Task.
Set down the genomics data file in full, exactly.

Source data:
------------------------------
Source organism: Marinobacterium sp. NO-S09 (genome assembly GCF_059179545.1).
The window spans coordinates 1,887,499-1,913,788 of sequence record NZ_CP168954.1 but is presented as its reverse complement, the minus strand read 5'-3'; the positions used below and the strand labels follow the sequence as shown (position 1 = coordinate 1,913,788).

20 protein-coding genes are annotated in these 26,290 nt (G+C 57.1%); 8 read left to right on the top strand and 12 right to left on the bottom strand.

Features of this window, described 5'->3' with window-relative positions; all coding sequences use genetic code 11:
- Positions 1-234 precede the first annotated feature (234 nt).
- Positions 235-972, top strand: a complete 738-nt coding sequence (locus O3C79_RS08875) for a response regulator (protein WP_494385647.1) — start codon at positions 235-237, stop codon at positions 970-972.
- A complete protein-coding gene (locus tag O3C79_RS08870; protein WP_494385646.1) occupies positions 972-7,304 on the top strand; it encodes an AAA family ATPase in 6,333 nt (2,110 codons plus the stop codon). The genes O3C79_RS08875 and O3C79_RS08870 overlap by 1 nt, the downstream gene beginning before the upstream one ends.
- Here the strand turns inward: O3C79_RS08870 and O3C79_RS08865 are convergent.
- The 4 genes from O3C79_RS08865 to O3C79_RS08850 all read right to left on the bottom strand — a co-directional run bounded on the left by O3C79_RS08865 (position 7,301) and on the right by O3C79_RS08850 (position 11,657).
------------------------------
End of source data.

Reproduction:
Source organism: Marinobacterium sp. NO-S09 (genome assembly GCF_059179545.1).
The window spans coordinates 1,887,499-1,913,788 of sequence record NZ_CP168954.1 but is presented as its reverse complement, the minus strand read 5'-3'; the positions used below and the strand labels follow the sequence as shown (position 1 = coordinate 1,913,788).

20 protein-coding genes are annotated in these 26,290 nt (G+C 57.1%); 8 read left to right on the top strand and 12 right to left on the bottom strand.

Features of this window, described 5'->3' with window-relative positions; all coding sequences use genetic code 11:
- Positions 1-234 precede the first annotated feature (234 nt).
- Positions 235-972, top strand: a complete 738-nt coding sequence (locus O3C79_RS08875) for a response regulator (protein WP_494385647.1) — start codon at positions 235-237, stop codon at positions 970-972.
- A complete protein-coding gene (locus tag O3C79_RS08870; protein WP_494385646.1) occupies positions 972-7,304 on the top strand; it encodes an AAA family ATPase in 6,333 nt (2,110 codons plus the stop codon). The genes O3C79_RS08875 and O3C79_RS08870 overlap by 1 nt, the downstream gene beginning before the upstream one ends.
- Here the strand turns inward: O3C79_RS08870 and O3C79_RS08865 are convergent.
- The 4 genes from O3C79_RS08865 to O3C79_RS08850 all read right to left on the bottom strand — a co-directional run bounded on the left by O3C79_RS08865 (position 7,301) and on the right by O3C79_RS08850 (position 11,657).